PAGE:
The goal of the now-notorious scheme known as Fast and Furious was to actually have the Mexican drug cartels use the weapons in the commission of crimes, NRA President David Keene claimed on Monday.
Writing in an Op-Ed in the Washington Times
, he said that was the only possible rationale for the plan to allow powerful weapons to fall into the hands of violent Mexican drug cartels.
“The media continually refer to Fast and Furious as a botched operation, but the law enforcement purpose of the scheme never made much sense,” Keene wrote. “It was never designed to enable anyone on either side of the border to trace firearms.
"Guns simply were handed over to criminal gangs so U.S. officials later could see how many of them turned up at crime scenes. For this to happen, they had to hope the guns would actually be used by the cartels. Gang members don't throw away their guns for no reason, but when they use them in a crime, they discard them so authorities can't tie them to the crime.
“The American guns began showing up all over Mexico as civilians and criminals alike were gunned down. When one was found at the site of a fatal gunbattle that left U.S. Border Patrol Agent Brian Terry dead, the agent running the show reportedly dismissed his colleague's horror at what had happened by observing, ‘You can't make an omelet without breaking eggs.’"
Keene also noted that among “the inquiries congressional investigators have spent 18 months conducting is whether administration officials attempted to use the fact that the guns were showing up at crime scenes as a means of building support for new gun-control laws.”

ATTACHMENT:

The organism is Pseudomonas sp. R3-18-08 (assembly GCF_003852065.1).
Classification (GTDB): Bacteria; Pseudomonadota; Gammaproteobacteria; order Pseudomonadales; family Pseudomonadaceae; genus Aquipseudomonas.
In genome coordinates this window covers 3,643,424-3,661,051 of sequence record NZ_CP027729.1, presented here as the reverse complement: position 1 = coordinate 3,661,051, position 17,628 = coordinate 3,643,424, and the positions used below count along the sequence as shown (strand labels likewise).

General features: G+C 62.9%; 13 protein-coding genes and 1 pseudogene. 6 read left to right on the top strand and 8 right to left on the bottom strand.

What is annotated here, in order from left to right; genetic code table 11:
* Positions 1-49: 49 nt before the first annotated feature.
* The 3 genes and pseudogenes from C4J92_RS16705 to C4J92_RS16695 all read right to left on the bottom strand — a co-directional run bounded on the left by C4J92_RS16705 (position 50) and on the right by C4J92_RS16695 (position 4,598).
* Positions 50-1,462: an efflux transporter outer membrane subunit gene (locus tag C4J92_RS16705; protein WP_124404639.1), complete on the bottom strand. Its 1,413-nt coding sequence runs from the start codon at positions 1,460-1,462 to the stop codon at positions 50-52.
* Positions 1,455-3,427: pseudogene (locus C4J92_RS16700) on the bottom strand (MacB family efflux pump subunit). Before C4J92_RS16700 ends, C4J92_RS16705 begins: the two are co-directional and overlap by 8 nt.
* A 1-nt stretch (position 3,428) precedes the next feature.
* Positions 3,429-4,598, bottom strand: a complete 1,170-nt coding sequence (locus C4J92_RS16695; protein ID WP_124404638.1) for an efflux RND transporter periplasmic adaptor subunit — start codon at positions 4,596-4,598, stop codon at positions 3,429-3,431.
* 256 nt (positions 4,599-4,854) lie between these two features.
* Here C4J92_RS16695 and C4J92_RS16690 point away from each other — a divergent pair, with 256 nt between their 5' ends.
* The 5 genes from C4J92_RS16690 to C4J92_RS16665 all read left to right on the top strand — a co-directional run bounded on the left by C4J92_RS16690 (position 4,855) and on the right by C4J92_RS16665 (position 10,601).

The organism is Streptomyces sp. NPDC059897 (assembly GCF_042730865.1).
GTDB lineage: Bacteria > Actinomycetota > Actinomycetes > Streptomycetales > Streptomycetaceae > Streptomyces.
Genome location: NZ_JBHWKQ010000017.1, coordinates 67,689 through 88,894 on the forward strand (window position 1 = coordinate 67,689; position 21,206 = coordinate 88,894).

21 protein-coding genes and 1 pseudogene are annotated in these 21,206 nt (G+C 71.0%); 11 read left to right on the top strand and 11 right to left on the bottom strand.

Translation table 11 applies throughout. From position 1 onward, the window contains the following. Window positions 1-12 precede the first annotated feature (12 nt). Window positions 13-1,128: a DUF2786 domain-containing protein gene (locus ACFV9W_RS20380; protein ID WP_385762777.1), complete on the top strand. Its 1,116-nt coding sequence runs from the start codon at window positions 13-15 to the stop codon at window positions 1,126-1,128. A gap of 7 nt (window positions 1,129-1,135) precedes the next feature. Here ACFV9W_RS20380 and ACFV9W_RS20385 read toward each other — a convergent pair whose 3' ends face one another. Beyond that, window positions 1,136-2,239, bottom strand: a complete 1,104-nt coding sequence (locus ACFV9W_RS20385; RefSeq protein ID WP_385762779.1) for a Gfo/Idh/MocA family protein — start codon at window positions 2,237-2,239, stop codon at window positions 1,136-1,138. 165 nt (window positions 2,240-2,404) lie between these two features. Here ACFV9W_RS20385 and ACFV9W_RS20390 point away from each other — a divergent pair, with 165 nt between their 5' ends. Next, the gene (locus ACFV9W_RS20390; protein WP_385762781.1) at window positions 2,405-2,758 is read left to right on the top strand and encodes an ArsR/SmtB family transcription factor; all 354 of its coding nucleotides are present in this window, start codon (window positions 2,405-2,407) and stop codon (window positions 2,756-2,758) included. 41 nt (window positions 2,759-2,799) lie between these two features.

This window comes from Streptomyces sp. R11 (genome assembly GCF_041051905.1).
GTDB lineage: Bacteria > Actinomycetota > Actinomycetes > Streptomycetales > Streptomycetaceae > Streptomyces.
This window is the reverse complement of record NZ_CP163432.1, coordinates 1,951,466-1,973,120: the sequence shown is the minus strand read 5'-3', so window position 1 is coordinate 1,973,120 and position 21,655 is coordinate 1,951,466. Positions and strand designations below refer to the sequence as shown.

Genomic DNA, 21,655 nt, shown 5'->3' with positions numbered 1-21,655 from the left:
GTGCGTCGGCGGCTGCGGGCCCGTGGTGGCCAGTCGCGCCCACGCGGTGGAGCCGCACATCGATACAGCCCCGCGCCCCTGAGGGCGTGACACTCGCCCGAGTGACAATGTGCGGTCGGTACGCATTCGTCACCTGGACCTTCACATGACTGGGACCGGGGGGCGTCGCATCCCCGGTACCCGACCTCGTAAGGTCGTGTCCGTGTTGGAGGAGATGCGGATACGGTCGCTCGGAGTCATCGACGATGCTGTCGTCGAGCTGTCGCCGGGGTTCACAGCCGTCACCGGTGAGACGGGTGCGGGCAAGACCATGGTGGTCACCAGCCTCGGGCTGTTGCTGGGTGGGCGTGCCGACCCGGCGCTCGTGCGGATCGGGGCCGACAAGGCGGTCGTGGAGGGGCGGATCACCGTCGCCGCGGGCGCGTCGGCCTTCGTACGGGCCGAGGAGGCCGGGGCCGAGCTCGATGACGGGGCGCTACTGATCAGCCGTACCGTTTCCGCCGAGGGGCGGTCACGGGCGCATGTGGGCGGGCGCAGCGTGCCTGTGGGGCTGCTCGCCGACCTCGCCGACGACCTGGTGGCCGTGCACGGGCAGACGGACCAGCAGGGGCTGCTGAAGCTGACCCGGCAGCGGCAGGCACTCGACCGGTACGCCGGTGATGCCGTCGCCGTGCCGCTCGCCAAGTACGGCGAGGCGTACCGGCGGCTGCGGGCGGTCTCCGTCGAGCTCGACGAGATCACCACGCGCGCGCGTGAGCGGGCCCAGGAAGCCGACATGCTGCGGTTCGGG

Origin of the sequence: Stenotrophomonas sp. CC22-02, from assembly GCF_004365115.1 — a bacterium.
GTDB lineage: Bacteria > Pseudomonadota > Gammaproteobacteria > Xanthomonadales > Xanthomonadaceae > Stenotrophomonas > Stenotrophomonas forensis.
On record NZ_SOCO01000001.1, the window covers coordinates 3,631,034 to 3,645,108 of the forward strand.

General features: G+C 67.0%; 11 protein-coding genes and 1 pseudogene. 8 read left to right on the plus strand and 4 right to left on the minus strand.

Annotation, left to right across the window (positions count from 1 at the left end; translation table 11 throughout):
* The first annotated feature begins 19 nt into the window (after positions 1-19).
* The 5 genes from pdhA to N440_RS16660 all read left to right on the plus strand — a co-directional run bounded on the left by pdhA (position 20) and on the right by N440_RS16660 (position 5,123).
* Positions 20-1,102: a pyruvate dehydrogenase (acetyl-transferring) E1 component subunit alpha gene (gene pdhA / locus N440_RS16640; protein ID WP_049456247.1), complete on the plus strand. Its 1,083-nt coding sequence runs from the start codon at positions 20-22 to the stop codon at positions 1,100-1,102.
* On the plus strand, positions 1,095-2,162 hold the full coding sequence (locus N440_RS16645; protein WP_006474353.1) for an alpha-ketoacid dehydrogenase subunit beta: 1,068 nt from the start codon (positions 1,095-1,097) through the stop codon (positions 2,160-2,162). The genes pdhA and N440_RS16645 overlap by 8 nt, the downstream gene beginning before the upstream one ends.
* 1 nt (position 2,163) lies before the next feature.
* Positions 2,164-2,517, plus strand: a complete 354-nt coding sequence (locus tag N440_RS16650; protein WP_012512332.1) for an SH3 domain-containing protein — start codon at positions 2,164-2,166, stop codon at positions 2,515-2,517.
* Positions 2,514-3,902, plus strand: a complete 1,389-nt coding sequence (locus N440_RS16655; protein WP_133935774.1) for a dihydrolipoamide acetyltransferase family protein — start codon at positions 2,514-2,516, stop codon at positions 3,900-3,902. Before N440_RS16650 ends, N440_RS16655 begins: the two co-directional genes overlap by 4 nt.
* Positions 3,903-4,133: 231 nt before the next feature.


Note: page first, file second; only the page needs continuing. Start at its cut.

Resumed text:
Keene wrote that who dreamed up Fast and Furious is less important than what happened when top officials in the White House and Justice Department learned about it. He noted that the administration tried to deny the charges, discredit those who first brought them, laid the blame on bureaucrats and gun dealers, and finally on Obama’s predecessor.
“Obama administration officials must remind each other daily that they will never have to accept responsibility for anything that goes wrong on their watch as long as they can find some way to blame their troubles on George W. Bush,” Keene wrote, referring to a short-lived Bush program known as Operation Wide Receiver.
“The Bush-era program involved a few hundred guns and was designed and run by U.S. and Mexican agents who planted electronic tracking devices in the guns so the agents could follow the guns on both sides of the border,” he added. “The idea was to compile evidence that could be used to prosecute gang kingpins.
“A few of the guns vanished, however, as some of the batteries powering the implanted tracking devices failed, and in a few cases, gang members discovered and destroyed the devices. As soon as this was reported to Washington, the whole operation was canceled to prevent more guns from falling into the wrong hands. A vast majority of the guns involved were traced and retrieved; no one was killed; and the project was shelved as a bad idea.”
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